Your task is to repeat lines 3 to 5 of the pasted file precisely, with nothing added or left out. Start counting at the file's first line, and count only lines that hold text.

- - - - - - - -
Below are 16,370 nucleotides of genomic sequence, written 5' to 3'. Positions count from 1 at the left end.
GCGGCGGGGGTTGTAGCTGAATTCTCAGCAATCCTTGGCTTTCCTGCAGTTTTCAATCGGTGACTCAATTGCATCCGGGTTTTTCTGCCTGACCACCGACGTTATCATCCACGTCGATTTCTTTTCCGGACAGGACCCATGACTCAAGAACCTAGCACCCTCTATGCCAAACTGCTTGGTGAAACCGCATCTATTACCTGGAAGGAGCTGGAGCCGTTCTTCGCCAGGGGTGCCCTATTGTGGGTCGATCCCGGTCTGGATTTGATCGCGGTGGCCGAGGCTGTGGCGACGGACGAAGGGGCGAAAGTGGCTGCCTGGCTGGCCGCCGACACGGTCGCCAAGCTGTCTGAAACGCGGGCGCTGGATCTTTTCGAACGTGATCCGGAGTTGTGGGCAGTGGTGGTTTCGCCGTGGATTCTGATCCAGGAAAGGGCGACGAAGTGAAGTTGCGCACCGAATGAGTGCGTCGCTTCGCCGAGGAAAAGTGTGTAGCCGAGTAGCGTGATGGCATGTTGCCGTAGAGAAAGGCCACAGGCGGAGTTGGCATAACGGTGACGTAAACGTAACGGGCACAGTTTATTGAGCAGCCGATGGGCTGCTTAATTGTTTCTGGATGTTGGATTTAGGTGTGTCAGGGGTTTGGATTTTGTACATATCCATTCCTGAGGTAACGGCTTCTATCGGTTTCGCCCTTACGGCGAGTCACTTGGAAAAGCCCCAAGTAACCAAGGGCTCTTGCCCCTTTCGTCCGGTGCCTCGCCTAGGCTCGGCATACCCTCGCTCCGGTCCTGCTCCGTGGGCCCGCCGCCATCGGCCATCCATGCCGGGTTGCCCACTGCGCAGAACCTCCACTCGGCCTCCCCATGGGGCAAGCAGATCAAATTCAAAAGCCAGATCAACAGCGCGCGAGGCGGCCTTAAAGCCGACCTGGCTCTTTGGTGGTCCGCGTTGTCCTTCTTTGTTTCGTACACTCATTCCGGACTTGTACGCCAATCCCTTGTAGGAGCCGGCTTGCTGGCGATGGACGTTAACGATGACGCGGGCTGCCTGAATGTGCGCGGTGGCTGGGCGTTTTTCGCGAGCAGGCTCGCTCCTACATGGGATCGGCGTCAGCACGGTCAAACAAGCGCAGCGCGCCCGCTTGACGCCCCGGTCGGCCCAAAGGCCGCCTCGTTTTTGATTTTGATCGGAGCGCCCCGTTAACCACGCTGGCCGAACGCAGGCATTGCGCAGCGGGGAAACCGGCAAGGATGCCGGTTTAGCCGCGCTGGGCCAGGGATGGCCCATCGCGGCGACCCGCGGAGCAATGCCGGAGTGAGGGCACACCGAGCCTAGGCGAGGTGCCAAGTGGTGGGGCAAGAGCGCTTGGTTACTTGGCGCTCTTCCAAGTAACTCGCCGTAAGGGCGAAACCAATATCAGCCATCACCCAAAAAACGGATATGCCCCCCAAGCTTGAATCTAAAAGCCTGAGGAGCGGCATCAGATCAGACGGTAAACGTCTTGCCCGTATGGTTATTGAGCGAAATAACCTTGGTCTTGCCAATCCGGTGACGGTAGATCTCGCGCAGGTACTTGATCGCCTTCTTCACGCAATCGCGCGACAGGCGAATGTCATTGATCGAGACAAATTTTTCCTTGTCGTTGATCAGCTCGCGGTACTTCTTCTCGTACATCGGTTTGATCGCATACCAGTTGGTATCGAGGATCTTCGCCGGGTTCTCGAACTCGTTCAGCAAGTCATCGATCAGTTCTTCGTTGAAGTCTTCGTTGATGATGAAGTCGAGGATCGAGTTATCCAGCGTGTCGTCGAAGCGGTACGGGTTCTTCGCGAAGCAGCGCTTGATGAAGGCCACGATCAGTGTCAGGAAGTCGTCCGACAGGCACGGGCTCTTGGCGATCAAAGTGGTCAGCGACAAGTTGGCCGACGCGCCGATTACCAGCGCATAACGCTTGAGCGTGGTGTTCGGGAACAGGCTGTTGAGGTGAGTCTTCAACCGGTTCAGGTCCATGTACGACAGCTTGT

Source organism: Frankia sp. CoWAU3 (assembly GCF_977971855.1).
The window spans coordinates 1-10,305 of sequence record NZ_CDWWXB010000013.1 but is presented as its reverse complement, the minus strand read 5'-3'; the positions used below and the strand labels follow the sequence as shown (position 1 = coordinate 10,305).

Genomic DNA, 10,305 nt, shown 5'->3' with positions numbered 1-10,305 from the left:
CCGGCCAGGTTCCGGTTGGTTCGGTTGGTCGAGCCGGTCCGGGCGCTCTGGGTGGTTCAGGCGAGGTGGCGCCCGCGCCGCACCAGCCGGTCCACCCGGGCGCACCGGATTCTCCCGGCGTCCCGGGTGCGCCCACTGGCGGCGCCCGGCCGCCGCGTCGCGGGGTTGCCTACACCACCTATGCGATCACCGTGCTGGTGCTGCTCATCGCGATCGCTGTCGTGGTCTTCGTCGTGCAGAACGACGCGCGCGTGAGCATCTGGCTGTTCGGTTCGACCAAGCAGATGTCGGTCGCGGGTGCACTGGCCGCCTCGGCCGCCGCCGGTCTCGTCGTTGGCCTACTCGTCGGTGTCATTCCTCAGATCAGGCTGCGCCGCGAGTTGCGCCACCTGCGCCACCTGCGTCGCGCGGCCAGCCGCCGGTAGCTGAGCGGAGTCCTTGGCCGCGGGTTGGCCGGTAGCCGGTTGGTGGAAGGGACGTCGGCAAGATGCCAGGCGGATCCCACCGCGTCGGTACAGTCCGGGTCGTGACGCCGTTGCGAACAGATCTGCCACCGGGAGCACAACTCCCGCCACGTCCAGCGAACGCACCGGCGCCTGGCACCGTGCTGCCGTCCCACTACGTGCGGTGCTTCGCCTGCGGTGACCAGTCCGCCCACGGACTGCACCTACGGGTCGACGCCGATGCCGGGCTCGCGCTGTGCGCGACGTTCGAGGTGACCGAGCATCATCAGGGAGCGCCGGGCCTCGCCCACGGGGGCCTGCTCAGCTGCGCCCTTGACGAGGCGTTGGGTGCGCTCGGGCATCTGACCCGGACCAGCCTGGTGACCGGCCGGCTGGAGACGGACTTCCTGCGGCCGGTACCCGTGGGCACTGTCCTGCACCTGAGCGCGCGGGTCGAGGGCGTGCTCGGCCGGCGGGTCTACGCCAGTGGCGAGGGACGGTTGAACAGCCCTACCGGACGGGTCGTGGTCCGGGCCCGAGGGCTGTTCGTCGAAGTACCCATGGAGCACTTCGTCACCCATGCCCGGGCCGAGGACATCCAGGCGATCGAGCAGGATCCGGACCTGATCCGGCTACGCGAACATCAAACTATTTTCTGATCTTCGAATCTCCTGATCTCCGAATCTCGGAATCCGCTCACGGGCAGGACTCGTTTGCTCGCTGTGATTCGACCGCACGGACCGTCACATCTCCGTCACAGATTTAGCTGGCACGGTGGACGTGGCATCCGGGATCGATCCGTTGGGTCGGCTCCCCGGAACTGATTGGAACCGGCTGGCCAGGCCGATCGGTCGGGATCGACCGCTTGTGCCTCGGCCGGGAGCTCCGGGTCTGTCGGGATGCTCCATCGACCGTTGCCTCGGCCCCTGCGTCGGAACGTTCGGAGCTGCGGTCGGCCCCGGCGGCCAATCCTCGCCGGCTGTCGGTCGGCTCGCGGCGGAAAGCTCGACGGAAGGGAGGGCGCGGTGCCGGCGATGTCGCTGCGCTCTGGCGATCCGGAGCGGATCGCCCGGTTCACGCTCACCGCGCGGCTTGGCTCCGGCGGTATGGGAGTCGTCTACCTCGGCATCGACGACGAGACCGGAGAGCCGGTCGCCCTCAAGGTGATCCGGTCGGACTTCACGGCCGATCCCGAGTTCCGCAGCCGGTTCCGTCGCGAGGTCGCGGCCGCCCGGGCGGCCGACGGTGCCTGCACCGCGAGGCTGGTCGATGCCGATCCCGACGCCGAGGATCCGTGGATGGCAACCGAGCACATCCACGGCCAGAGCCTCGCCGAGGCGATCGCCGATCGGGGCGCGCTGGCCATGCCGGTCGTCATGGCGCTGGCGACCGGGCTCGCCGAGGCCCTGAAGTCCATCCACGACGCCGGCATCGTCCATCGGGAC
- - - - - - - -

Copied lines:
Source organism: Frankia sp. CoWAU3 (assembly GCF_977971855.1).
The window spans coordinates 1-10,305 of sequence record NZ_CDWWXB010000013.1 but is presented as its reverse complement, the minus strand read 5'-3'; the positions used below and the strand labels follow the sequence as shown (position 1 = coordinate 10,305).

Genomic DNA, 10,305 nt, shown 5'->3' with positions numbered 1-10,305 from the left: